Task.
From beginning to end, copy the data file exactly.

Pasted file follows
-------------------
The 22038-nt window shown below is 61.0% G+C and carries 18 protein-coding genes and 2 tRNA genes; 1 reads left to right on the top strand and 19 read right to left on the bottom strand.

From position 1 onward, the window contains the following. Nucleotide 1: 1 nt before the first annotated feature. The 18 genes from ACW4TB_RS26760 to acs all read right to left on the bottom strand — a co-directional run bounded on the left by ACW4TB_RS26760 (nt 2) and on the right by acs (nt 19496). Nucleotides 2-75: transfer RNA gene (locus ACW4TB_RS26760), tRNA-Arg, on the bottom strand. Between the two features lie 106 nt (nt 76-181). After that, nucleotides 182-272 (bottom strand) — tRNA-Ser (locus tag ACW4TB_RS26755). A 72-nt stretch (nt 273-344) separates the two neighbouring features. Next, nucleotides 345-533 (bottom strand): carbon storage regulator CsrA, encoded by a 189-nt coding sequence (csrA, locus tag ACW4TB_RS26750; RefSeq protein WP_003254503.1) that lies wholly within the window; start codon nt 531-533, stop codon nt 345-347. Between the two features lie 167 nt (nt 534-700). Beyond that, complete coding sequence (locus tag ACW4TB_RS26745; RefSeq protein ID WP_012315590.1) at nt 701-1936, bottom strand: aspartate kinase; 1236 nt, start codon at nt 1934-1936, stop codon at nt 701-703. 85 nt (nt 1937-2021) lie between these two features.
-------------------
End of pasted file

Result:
The 22038-nt window shown below is 61.0% G+C and carries 18 protein-coding genes and 2 tRNA genes; 1 reads left to right on the top strand and 19 read right to left on the bottom strand.

From position 1 onward, the window contains the following. Nucleotide 1: 1 nt before the first annotated feature. The 18 genes from ACW4TB_RS26760 to acs all read right to left on the bottom strand — a co-directional run bounded on the left by ACW4TB_RS26760 (nt 2) and on the right by acs (nt 19496). Nucleotides 2-75: transfer RNA gene (locus ACW4TB_RS26760), tRNA-Arg, on the bottom strand. Between the two features lie 106 nt (nt 76-181). After that, nucleotides 182-272 (bottom strand) — tRNA-Ser (locus tag ACW4TB_RS26755). A 72-nt stretch (nt 273-344) separates the two neighbouring features. Next, nucleotides 345-533 (bottom strand): carbon storage regulator CsrA, encoded by a 189-nt coding sequence (csrA, locus tag ACW4TB_RS26750; RefSeq protein WP_003254503.1) that lies wholly within the window; start codon nt 531-533, stop codon nt 345-347. Between the two features lie 167 nt (nt 534-700). Beyond that, complete coding sequence (locus tag ACW4TB_RS26745; RefSeq protein ID WP_012315590.1) at nt 701-1936, bottom strand: aspartate kinase; 1236 nt, start codon at nt 1934-1936, stop codon at nt 701-703. 85 nt (nt 1937-2021) lie between these two features.